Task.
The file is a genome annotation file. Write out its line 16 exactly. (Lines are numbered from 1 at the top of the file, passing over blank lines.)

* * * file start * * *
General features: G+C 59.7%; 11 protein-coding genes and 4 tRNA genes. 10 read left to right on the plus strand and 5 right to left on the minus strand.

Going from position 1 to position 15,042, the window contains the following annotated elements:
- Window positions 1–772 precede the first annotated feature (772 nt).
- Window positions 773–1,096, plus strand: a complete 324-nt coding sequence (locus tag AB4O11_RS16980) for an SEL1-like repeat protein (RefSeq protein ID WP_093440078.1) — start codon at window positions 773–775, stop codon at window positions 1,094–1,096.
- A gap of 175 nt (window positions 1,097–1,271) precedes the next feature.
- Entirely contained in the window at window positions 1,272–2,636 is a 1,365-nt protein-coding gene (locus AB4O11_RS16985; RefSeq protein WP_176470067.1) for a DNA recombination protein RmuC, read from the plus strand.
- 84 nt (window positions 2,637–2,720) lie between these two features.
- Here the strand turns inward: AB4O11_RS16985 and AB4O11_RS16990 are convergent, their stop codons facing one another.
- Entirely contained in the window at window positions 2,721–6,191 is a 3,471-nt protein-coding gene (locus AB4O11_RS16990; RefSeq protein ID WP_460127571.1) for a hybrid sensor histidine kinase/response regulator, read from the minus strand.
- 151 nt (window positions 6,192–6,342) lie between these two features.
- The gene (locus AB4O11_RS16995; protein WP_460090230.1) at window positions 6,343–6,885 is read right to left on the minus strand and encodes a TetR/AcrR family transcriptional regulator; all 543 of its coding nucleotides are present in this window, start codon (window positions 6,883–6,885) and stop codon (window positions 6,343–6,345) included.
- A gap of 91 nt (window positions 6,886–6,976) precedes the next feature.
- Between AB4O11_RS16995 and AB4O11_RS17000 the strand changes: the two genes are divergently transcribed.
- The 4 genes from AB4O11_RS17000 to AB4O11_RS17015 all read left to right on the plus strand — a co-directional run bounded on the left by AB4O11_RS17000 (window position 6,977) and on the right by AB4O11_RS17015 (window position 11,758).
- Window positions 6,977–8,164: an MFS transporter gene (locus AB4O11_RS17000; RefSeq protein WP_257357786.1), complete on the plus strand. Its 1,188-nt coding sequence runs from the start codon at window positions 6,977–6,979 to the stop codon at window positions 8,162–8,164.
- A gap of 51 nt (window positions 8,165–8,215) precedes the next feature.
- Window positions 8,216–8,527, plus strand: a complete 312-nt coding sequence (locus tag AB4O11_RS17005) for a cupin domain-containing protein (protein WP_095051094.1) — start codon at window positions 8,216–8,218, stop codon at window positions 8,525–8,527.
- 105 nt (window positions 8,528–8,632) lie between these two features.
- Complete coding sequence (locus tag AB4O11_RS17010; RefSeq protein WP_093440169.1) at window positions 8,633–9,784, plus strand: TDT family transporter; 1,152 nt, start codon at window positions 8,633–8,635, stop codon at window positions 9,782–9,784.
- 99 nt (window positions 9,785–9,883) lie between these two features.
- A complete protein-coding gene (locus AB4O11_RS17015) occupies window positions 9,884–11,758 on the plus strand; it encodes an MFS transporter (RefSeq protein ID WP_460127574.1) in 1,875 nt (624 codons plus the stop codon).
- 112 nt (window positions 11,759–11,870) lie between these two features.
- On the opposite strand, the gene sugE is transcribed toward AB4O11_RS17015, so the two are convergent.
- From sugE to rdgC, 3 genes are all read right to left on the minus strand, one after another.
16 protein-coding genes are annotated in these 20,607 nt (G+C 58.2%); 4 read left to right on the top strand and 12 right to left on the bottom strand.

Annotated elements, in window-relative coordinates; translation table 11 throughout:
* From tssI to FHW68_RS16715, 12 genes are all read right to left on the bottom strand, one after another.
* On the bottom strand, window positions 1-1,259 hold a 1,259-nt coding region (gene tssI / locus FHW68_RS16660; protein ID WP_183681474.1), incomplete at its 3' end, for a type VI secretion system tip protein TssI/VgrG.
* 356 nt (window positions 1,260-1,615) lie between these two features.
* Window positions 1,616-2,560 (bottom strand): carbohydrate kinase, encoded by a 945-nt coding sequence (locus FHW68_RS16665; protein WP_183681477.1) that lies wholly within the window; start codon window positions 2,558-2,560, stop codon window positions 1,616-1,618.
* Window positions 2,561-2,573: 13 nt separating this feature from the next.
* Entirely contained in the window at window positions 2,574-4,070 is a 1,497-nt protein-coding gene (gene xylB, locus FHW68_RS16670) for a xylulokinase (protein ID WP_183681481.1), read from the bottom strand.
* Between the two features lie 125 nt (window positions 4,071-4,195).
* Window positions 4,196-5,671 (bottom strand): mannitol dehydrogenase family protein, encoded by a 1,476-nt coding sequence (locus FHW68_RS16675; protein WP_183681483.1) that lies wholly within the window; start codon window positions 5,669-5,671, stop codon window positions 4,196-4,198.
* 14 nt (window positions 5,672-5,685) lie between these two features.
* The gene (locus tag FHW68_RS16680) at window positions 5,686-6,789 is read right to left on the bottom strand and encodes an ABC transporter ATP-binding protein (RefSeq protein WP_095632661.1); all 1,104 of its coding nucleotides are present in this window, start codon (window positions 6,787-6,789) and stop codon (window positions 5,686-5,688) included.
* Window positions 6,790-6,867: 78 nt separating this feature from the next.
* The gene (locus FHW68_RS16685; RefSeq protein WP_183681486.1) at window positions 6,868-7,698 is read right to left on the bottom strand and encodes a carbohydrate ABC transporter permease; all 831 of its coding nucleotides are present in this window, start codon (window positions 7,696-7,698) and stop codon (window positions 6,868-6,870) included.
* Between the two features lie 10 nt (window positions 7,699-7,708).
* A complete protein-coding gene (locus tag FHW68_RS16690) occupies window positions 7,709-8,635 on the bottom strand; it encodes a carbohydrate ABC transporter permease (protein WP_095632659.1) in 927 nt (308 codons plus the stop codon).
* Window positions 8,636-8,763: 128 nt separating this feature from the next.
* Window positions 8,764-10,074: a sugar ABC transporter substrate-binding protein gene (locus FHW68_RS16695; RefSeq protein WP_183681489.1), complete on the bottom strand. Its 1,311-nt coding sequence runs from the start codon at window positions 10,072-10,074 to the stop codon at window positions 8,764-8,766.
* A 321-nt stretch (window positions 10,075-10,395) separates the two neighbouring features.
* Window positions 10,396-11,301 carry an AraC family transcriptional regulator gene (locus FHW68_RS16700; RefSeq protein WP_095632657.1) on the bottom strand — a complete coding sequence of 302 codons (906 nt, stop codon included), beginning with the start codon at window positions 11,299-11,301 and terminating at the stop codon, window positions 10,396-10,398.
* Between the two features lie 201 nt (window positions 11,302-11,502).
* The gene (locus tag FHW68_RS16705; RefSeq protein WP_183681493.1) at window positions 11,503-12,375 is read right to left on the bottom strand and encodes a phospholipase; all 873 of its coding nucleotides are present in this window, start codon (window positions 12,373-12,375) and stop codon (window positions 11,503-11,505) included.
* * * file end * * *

- A gap of 51 nt (window positions 8,165–8,215) precedes the next feature.